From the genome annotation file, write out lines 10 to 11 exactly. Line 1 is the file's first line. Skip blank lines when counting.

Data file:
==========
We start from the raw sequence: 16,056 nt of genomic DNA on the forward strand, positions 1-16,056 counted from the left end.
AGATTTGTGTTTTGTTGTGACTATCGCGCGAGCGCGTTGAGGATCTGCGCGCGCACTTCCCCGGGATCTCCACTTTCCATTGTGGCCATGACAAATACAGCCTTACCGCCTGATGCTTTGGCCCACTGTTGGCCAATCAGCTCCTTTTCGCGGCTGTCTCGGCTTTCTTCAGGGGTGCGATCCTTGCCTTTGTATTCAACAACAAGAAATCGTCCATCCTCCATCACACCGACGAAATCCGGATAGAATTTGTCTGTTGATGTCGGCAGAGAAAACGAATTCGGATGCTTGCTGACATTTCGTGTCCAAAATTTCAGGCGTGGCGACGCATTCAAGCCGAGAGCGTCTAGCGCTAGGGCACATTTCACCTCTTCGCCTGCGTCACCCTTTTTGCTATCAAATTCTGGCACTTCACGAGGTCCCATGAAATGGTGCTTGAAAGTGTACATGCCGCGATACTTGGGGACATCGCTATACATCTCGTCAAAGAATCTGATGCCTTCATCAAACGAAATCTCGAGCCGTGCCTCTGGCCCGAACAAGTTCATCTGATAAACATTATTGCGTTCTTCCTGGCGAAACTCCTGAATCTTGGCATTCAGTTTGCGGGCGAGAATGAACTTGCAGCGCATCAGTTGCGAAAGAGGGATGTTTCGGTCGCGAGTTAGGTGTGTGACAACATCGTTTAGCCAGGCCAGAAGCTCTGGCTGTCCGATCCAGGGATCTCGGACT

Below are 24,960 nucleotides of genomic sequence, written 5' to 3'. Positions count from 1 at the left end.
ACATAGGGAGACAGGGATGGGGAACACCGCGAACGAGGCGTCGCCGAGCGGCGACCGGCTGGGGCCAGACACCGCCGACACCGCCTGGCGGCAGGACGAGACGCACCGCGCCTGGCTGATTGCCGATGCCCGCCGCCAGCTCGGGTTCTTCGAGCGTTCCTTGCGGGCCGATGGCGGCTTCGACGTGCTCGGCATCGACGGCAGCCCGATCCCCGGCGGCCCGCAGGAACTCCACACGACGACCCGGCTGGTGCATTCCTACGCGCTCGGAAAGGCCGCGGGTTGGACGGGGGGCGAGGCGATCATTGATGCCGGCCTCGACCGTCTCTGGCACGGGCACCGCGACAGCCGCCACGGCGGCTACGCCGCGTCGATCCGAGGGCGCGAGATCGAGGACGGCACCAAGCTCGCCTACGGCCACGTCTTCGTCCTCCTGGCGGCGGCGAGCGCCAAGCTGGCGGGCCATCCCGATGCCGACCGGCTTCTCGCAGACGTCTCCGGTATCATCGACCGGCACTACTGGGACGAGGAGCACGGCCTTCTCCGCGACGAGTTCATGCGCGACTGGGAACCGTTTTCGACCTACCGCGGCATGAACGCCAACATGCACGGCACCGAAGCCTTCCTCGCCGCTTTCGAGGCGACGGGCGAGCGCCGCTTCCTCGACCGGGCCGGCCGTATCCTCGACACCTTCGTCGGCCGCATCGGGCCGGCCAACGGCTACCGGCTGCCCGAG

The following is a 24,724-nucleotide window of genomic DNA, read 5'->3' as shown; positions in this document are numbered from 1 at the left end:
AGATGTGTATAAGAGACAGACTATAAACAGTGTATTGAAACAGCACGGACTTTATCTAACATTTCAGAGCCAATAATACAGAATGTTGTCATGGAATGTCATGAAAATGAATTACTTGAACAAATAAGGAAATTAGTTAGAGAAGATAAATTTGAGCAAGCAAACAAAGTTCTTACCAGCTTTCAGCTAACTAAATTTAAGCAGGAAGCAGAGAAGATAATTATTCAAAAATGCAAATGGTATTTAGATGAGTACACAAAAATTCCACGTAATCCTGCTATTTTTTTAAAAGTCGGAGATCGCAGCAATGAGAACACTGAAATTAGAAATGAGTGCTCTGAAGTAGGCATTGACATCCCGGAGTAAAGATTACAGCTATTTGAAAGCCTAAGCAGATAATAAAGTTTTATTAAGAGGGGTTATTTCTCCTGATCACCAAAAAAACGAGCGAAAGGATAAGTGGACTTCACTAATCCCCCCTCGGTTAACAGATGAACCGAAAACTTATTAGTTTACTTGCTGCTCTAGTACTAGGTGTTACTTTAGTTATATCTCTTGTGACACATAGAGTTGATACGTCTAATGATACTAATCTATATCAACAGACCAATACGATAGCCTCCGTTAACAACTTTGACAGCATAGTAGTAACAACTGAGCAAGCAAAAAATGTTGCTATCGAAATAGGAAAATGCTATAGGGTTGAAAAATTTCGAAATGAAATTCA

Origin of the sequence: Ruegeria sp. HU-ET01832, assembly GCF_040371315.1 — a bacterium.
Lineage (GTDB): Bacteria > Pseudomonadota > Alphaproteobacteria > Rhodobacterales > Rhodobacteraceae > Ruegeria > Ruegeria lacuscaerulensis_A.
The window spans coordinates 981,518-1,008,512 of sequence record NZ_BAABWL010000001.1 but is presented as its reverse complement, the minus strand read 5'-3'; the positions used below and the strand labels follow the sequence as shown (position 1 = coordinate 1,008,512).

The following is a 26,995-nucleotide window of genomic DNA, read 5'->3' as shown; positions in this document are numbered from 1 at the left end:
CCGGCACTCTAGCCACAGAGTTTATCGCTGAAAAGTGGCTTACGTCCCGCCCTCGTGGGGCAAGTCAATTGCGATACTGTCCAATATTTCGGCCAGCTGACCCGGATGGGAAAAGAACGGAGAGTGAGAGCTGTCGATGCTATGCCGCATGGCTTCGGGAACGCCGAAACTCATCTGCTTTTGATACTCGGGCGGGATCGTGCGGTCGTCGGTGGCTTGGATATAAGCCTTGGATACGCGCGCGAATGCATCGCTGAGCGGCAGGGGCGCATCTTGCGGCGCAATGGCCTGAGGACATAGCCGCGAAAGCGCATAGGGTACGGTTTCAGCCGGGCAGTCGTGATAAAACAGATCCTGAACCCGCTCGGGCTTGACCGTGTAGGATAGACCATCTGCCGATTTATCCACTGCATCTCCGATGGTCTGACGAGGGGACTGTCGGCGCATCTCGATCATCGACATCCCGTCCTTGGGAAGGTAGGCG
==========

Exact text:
The following is a 26,995-nucleotide window of genomic DNA, read 5'->3' as shown; positions in this document are numbered from 1 at the left end:
CCGGCACTCTAGCCACAGAGTTTATCGCTGAAAAGTGGCTTACGTCCCGCCCTCGTGGGGCAAGTCAATTGCGATACTGTCCAATATTTCGGCCAGCTGACCCGGATGGGAAAAGAACGGAGAGTGAGAGCTGTCGATGCTATGCCGCATGGCTTCGGGAACGCCGAAACTCATCTGCTTTTGATACTCGGGCGGGATCGTGCGGTCGTCGGTGGCTTGGATATAAGCCTTGGATACGCGCGCGAATGCATCGCTGAGCGGCAGGGGCGCATCTTGCGGCGCAATGGCCTGAGGACATAGCCGCGAAAGCGCATAGGGTACGGTTTCAGCCGGGCAGTCGTGATAAAACAGATCCTGAACCCGCTCGGGCTTGACCGTGTAGGATAGACCATCTGCCGATTTATCCACTGCATCTCCGATGGTCTGACGAGGGGACTGTCGGCGCATCTCGATCATCGACATCCCGTCCTTGGGAAGGTAGGCG